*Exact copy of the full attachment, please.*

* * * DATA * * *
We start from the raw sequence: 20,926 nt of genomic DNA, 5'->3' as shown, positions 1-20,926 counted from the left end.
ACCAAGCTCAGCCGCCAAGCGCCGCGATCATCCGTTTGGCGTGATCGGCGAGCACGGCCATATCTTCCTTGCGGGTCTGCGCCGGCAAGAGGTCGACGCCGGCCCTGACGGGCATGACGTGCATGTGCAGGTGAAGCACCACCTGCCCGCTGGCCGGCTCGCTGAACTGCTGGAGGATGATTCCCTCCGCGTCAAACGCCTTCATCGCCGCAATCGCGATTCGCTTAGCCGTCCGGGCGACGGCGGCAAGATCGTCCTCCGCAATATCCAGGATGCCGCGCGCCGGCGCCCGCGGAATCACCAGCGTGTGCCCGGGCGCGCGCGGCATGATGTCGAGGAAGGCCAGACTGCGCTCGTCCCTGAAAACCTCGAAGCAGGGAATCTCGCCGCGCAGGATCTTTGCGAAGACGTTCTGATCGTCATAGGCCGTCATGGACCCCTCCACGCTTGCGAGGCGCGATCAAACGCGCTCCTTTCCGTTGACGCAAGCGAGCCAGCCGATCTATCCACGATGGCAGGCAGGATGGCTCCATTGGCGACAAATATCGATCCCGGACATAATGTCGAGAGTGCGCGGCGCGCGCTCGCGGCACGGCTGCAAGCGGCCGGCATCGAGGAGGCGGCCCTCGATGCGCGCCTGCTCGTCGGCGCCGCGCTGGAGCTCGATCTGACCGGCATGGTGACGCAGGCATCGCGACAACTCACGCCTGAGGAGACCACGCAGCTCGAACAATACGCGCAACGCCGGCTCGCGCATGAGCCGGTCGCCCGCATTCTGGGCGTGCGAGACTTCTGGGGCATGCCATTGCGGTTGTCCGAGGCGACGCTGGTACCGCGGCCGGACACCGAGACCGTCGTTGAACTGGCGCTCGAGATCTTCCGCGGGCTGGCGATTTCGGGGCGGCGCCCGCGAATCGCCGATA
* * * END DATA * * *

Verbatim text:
We start from the raw sequence: 20,926 nt of genomic DNA, 5'->3' as shown, positions 1-20,926 counted from the left end.
ACCAAGCTCAGCCGCCAAGCGCCGCGATCATCCGTTTGGCGTGATCGGCGAGCACGGCCATATCTTCCTTGCGGGTCTGCGCCGGCAAGAGGTCGACGCCGGCCCTGACGGGCATGACGTGCATGTGCAGGTGAAGCACCACCTGCCCGCTGGCCGGCTCGCTGAACTGCTGGAGGATGATTCCCTCCGCGTCAAACGCCTTCATCGCCGCAATCGCGATTCGCTTAGCCGTCCGGGCGACGGCGGCAAGATCGTCCTCCGCAATATCCAGGATGCCGCGCGCCGGCGCCCGCGGAATCACCAGCGTGTGCCCGGGCGCGCGCGGCATGATGTCGAGGAAGGCCAGACTGCGCTCGTCCCTGAAAACCTCGAAGCAGGGAATCTCGCCGCGCAGGATCTTTGCGAAGACGTTCTGATCGTCATAGGCCGTCATGGACCCCTCCACGCTTGCGAGGCGCGATCAAACGCGCTCCTTTCCGTTGACGCAAGCGAGCCAGCCGATCTATCCACGATGGCAGGCAGGATGGCTCCATTGGCGACAAATATCGATCCCGGACATAATGTCGAGAGTGCGCGGCGCGCGCTCGCGGCACGGCTGCAAGCGGCCGGCATCGAGGAGGCGGCCCTCGATGCGCGCCTGCTCGTCGGCGCCGCGCTGGAGCTCGATCTGACCGGCATGGTGACGCAGGCATCGCGACAACTCACGCCTGAGGAGACCACGCAGCTCGAACAATACGCGCAACGCCGGCTCGCGCATGAGCCGGTCGCCCGCATTCTGGGCGTGCGAGACTTCTGGGGCATGCCATTGCGGTTGTCCGAGGCGACGCTGGTACCGCGGCCGGACACCGAGACCGTCGTTGAACTGGCGCTCGAGATCTTCCGCGGGCTGGCGATTTCGGGGCGGCGCCCGCGAATCGCCGATA